Book Review: Nasty Women – 404 ink

Nasty Women is a collection of 21 short essays by women about life in the 21st century. It’s interesting and wide ranging and I really enjoyed reading it.

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There’s so many subjects covered, from being Puerto Rican and living under a Trump presidency, to being a fat person and taking a flight. There is being a black woman in Scotland, brexit, pregnancy, contraception, class, immigration, loving Courtney Love, and much more.

The very first story is from an American, living in America. Combined with the Hillary Clinton reference in the title, I assumed it was a collection from mostly American writers. I was very wrong. A lot of the writers live in Scotland, and this makes a nice change from being London-, or US- centric.

There are several stories about women and punk rock and I particularly loved these because I completely recognised the issues in them. The stories are so wide ranging though, that there will be something for everyone in here. These just happen to be the stories I could identify with the most. From Why I’m No Longer a Punk Rock ‘Cool Girl’ by Kristy Diaz:

Let that shit go. Never deny yourself the music you enjoy. Sing and scream along with every breath. Collaborate with women and other marginalised groups in punk, rally around each other, protect and support each other and invest energy in creating. Never apologise for an inch of space you occupy and answer to no-one. Fuck it up at DIY shows and dance to pop music recklessly, wearing heels and glitter and jeans and cut up T-shirts, Be taught nothing. You know everything.

– Kristy Diaz

I particularly loved the story ‘Touch Me Again and I Will Fucking Kill You’: Cultural Resistance to Gendered Violence in the Punk Rock Community by Ren Aldridge. Ren is the singer in the band The Petrol Girls. I haven’t heard them before so I looked them up and they are BRILLIANT.  Perfect, especially considering I’ve been looking at my own sexist listening habits recently. The gendered violence she describes is something I’m familiar with from being involved in the punk rock community. Her explanation of her use of the term survivor is great, using it rather than victim, and giving permission to use the word with a Destiny’s Child soundtrack, which I’m sure everyone does mostly anyway, right? Understanding that there is a continuum of gendered violence is also important, from everyday harassment to sexual assault and rape. An important observation is

…as one survivor quoted in Salvage points out ‘I think with radical circles, 9 times out of 10, it’s just a microcosm of what already exists, just with different haircuts.’ Activist and punk circles claim to counter mainstream society whilst reproducing the exact same power dynamics, focusing their efforts outside whilst not considering what’s happening inside.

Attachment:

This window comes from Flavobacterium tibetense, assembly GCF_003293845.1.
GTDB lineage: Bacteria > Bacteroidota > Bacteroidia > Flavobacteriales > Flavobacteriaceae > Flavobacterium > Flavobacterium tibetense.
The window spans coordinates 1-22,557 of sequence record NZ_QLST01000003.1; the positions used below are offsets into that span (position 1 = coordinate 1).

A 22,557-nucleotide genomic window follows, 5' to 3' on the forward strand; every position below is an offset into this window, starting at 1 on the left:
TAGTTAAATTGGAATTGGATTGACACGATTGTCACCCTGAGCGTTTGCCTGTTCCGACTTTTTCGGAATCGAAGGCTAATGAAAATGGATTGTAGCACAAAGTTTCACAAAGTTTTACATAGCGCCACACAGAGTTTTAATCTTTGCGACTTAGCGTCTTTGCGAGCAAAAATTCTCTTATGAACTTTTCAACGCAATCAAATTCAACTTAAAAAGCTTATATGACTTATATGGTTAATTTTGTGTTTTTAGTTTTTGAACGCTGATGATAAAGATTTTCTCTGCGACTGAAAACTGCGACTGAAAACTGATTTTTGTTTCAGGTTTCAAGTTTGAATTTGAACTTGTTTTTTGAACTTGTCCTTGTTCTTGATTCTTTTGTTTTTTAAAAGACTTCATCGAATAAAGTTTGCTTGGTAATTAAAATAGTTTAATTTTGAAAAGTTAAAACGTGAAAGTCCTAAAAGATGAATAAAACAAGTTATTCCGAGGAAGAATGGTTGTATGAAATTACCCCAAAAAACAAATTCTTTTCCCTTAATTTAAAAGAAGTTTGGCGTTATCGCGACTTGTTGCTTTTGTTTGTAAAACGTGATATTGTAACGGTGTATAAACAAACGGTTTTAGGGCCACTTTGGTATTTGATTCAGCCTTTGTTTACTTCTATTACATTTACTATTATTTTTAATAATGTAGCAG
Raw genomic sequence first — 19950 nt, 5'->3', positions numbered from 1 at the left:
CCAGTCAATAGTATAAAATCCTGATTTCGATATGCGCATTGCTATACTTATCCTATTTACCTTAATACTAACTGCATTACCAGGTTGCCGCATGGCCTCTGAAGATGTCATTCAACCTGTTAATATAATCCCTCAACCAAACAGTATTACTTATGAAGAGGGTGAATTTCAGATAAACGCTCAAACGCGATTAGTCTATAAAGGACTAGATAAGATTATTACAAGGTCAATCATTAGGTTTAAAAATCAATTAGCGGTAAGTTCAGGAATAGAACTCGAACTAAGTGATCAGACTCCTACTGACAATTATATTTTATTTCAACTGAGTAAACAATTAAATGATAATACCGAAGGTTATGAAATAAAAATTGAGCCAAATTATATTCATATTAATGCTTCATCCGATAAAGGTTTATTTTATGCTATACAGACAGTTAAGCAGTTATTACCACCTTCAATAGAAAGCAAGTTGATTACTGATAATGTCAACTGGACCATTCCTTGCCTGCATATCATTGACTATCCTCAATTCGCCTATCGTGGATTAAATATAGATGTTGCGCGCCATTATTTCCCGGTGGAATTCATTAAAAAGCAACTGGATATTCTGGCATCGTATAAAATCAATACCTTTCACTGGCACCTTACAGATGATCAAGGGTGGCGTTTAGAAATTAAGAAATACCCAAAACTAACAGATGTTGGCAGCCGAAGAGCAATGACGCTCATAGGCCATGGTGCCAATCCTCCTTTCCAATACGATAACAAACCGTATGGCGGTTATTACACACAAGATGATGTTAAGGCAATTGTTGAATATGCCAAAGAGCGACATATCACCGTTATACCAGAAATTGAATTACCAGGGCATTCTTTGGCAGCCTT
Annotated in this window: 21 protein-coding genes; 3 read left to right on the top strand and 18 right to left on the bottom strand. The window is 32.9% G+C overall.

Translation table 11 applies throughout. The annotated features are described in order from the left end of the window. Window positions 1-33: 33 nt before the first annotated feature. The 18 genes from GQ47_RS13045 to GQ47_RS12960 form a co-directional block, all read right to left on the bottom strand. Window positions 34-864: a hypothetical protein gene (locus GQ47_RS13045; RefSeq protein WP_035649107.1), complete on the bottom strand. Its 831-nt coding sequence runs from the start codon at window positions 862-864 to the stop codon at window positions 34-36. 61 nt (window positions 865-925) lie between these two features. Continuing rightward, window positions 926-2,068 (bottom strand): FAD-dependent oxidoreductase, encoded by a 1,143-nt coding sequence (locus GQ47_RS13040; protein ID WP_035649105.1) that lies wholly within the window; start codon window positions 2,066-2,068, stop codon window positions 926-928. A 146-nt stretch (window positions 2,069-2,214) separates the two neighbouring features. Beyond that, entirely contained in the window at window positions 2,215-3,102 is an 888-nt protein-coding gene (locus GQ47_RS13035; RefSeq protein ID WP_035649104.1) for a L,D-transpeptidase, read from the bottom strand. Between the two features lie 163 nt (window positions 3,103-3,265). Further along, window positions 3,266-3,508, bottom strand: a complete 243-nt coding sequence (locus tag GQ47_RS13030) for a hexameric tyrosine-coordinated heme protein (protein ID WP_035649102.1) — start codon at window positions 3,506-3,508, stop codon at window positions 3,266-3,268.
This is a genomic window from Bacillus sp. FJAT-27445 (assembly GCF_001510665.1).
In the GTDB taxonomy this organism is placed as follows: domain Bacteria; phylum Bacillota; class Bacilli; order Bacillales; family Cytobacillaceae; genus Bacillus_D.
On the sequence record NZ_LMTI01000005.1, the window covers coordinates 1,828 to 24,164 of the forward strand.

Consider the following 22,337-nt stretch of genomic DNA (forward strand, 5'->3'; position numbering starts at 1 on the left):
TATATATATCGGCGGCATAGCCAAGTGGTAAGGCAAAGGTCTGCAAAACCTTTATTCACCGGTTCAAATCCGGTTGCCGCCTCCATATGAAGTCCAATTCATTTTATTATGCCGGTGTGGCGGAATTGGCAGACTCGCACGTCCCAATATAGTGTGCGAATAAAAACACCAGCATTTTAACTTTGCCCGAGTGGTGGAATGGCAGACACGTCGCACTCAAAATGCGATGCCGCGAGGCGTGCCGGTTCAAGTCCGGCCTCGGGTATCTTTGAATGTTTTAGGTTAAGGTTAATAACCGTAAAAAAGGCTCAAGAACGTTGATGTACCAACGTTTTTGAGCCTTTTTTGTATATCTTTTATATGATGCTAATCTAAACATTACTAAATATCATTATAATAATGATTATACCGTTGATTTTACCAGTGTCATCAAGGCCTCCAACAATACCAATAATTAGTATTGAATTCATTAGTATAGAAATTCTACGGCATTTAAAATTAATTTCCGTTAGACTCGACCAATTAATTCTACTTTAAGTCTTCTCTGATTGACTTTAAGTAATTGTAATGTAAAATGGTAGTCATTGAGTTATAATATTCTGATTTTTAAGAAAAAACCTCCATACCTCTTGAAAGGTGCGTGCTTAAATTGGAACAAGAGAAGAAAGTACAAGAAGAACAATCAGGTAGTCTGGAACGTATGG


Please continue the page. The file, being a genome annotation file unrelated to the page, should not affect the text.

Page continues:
-Ren Aldridge

There’s also the fact that the scene is

completely dominated by white people, despite anti-racism being a core of punk and other radical left groups’ politics.

I love that the essay goes on to detail some action that is being taken to try and address gendered violence in punk rock. The article is so quotable, I’m trying really hard to limit myself to just a few here. Instead, here is the fabulously appropriate and great song, Touch me Again, referenced in the title to this essay in Nasty Women:

What a bonus. Reading a great book, through it discovering a great band, and finding that they are playing a festival I’m going to in 2 weeks! I had already made it my mission to seek out and support female and BAME artists at the punk festival. I now especially can’t wait. 😀

Other highlights in Nasty Women include Black Feminism Online: Claiming Digital Space by Claire L. Heuchan, and Lament: Living With the Consequences of Contraception by Jen McGregor. The contraception story reminded me a lot of the issues in Inferior by Angela Saini:

I didn’t realise, back when I embarked on this journey at the age of 18, just how far contraception and women’s health still have to go. I learned that the hard way. Whether that’s the result of institutional sexism in the medical profession or simply a matter of where we are in the timeline of medical developments may be debatable, but the fact remains that there are plenty of women out there in my situation, with messy and uncontrollable bodies and situations, for whom ‘woman’ feels more like a diagnosis than a sex category.

– Jen McGregor

The Trump election was the trigger for Nasty Women being created. You find out in the afterword that the day the US election result was announced they put the idea together. Within 17 weeks it was published. My only criticism is that some of the stories seemed rushed. Overall it’s a great collection and I really highly recommend reading it, but a few stories fell a little flat. I’m not going to single them out, especially as the ones that didn’t work for me might just be the ones that sing to you. It’s just that when I read at the end that it was put together quickly it gave me an ‘oh, I seeeeee’ moment.

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The overarching message from Nasty Women, is be a ‘nasty women’. Stand up for yourself and look out for each other. *group hug*

p.s I received a review copy of Nasty Women from NetGalley in exchange for an honest review. Thanks NetGalley – I loved this one.

 

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4 thoughts on “Book Review: Nasty Women – 404 ink

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  3. Pingback: Rebellion Punk Festival, Blackpool, 2017 | Be Exactly Who You Want To Be

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